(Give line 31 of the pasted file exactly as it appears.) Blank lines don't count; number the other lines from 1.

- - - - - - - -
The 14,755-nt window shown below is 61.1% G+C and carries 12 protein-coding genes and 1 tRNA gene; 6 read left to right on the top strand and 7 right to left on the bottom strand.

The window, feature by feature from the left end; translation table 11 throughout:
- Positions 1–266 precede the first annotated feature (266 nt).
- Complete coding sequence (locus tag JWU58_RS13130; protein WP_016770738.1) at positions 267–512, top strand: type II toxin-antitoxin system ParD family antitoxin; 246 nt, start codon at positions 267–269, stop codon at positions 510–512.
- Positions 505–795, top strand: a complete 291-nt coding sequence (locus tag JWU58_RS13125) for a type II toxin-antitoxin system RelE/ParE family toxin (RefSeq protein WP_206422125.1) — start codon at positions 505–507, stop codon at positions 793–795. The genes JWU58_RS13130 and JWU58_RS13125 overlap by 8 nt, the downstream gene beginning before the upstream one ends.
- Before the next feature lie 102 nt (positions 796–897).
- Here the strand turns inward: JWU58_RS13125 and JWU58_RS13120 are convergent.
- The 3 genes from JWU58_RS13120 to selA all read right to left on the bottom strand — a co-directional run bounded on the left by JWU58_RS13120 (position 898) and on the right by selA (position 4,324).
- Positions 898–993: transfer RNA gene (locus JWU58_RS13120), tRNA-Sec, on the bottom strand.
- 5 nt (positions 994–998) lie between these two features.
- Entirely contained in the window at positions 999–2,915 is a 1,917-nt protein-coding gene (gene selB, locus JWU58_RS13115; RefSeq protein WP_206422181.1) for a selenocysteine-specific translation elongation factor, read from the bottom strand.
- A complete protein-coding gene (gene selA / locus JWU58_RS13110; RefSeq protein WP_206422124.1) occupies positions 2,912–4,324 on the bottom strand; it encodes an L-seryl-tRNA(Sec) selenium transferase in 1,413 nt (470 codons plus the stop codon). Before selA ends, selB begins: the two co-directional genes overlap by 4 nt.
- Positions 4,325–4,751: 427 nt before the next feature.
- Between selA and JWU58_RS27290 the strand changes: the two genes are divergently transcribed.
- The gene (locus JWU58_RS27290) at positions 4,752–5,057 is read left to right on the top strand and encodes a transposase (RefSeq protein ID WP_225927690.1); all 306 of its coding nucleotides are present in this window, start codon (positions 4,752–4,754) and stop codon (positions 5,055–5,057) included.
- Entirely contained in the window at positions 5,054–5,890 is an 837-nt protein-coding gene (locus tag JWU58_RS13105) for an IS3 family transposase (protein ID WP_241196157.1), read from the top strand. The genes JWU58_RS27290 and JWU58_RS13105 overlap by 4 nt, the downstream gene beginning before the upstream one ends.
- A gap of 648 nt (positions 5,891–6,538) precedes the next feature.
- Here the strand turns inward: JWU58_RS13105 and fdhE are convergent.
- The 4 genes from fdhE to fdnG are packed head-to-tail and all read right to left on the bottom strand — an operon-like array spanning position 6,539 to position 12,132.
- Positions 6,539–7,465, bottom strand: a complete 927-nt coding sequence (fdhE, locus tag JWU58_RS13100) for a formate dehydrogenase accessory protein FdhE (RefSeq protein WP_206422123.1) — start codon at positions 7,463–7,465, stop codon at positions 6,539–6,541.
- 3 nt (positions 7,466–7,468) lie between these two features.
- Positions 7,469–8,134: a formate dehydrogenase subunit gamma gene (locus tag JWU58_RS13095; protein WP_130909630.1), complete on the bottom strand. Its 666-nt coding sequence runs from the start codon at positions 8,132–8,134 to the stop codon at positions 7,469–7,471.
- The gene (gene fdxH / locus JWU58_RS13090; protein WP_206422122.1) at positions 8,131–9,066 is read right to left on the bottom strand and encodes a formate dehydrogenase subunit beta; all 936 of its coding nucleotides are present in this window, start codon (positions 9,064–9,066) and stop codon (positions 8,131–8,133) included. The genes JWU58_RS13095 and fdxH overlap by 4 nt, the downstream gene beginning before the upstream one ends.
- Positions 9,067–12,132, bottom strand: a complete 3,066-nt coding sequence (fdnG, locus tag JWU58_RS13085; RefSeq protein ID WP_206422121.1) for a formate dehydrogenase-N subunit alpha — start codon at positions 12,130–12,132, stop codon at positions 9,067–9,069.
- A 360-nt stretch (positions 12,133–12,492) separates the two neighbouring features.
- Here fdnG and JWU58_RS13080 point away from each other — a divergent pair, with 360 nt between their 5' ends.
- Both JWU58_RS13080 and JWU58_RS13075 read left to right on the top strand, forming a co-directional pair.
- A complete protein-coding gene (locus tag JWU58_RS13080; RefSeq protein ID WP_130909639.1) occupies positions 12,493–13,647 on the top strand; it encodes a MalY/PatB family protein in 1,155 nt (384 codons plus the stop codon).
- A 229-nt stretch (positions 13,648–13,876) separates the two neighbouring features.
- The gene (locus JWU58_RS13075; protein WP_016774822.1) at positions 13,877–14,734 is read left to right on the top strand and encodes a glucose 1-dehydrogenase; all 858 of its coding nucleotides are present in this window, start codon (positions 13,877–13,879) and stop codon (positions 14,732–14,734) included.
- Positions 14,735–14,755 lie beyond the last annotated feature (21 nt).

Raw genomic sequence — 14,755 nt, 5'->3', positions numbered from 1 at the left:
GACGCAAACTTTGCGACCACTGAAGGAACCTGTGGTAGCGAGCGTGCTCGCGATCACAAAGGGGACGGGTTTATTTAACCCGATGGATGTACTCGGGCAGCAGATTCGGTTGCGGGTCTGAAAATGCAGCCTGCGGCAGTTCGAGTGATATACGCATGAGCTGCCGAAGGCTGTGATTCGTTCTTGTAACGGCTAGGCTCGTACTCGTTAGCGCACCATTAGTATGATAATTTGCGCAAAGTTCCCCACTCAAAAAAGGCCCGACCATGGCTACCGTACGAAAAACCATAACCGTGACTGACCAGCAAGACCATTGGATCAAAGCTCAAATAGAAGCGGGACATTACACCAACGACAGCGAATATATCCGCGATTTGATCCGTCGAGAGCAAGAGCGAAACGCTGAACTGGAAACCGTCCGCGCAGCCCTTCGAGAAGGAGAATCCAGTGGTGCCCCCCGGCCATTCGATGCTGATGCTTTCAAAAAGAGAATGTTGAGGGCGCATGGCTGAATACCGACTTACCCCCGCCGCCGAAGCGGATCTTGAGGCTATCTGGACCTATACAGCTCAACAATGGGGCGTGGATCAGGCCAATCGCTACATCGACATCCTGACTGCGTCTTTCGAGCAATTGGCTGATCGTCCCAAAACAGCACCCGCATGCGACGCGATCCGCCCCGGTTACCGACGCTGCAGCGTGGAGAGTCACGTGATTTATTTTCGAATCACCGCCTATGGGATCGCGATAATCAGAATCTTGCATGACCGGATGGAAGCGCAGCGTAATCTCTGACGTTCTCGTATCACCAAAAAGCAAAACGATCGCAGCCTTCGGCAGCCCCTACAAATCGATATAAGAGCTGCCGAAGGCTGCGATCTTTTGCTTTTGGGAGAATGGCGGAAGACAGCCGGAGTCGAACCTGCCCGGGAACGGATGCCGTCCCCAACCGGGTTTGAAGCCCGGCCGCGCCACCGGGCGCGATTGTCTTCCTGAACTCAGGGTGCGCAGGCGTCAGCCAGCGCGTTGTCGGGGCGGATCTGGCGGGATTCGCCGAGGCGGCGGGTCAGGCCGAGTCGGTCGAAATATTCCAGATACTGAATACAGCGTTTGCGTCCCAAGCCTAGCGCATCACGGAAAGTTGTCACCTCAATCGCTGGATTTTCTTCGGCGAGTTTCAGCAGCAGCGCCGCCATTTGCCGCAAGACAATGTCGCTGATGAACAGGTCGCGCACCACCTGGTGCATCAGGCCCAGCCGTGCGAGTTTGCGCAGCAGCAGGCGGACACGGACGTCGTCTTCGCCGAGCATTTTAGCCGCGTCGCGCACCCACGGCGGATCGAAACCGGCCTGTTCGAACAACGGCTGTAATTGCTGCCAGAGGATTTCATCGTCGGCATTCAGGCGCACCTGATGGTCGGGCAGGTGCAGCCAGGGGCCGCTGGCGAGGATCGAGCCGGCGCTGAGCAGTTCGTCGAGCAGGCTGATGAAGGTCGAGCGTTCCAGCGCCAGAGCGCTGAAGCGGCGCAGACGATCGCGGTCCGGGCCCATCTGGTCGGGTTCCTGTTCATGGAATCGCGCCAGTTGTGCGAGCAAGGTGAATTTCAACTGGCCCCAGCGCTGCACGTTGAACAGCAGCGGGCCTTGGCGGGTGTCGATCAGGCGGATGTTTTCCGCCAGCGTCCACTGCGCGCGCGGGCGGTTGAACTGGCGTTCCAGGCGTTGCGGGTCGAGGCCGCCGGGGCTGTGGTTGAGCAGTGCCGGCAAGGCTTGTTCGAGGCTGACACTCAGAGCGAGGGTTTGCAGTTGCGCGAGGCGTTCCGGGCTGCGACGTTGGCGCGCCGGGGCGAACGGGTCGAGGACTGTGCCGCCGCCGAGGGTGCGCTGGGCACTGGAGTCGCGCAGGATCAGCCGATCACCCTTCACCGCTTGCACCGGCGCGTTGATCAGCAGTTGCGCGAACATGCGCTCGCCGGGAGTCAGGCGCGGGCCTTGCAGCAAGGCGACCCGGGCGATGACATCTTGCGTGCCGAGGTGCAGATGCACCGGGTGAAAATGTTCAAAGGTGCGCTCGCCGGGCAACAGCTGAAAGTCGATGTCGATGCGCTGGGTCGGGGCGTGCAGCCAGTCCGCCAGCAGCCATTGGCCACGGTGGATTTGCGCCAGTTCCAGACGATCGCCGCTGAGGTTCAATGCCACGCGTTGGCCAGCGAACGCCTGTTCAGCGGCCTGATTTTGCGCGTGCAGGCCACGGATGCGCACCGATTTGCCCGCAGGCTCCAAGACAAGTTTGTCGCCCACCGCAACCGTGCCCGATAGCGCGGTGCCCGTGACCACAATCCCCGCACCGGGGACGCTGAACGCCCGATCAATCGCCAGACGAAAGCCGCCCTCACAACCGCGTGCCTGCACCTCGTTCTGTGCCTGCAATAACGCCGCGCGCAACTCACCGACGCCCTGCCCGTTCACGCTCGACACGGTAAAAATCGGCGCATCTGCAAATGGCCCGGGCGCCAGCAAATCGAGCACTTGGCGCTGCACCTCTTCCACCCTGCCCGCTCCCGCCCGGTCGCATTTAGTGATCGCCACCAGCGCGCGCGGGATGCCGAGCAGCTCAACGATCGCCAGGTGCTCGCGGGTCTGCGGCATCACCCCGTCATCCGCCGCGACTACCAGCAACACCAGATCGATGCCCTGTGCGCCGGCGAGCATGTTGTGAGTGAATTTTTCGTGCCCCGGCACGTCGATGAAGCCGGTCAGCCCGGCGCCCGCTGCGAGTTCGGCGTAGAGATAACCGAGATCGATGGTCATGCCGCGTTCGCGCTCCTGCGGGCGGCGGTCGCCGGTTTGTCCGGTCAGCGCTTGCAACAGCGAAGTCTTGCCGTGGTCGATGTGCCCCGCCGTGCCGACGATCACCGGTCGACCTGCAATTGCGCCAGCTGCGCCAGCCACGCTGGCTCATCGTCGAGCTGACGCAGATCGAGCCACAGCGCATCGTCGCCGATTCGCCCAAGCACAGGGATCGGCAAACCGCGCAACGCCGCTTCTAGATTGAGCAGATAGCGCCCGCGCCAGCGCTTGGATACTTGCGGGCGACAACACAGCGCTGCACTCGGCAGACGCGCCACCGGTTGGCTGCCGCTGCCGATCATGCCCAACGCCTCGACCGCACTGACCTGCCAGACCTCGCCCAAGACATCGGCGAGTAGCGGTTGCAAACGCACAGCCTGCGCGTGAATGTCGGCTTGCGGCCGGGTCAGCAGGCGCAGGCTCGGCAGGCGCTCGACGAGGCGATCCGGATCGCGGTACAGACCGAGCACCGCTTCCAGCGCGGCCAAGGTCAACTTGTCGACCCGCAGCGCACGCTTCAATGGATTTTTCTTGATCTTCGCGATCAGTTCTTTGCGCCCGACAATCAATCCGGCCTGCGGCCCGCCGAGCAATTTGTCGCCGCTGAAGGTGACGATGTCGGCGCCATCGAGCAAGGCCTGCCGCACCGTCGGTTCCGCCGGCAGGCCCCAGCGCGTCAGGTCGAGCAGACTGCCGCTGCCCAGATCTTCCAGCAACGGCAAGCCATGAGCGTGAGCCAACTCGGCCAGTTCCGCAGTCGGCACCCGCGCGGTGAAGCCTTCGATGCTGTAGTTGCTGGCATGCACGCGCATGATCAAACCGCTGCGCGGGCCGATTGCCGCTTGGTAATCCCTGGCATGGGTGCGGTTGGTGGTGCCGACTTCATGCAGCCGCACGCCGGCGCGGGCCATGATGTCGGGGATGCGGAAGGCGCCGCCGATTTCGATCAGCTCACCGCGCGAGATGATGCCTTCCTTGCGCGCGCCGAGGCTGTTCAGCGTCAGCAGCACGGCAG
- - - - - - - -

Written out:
- Positions 14,735–14,755 lie beyond the last annotated feature (21 nt).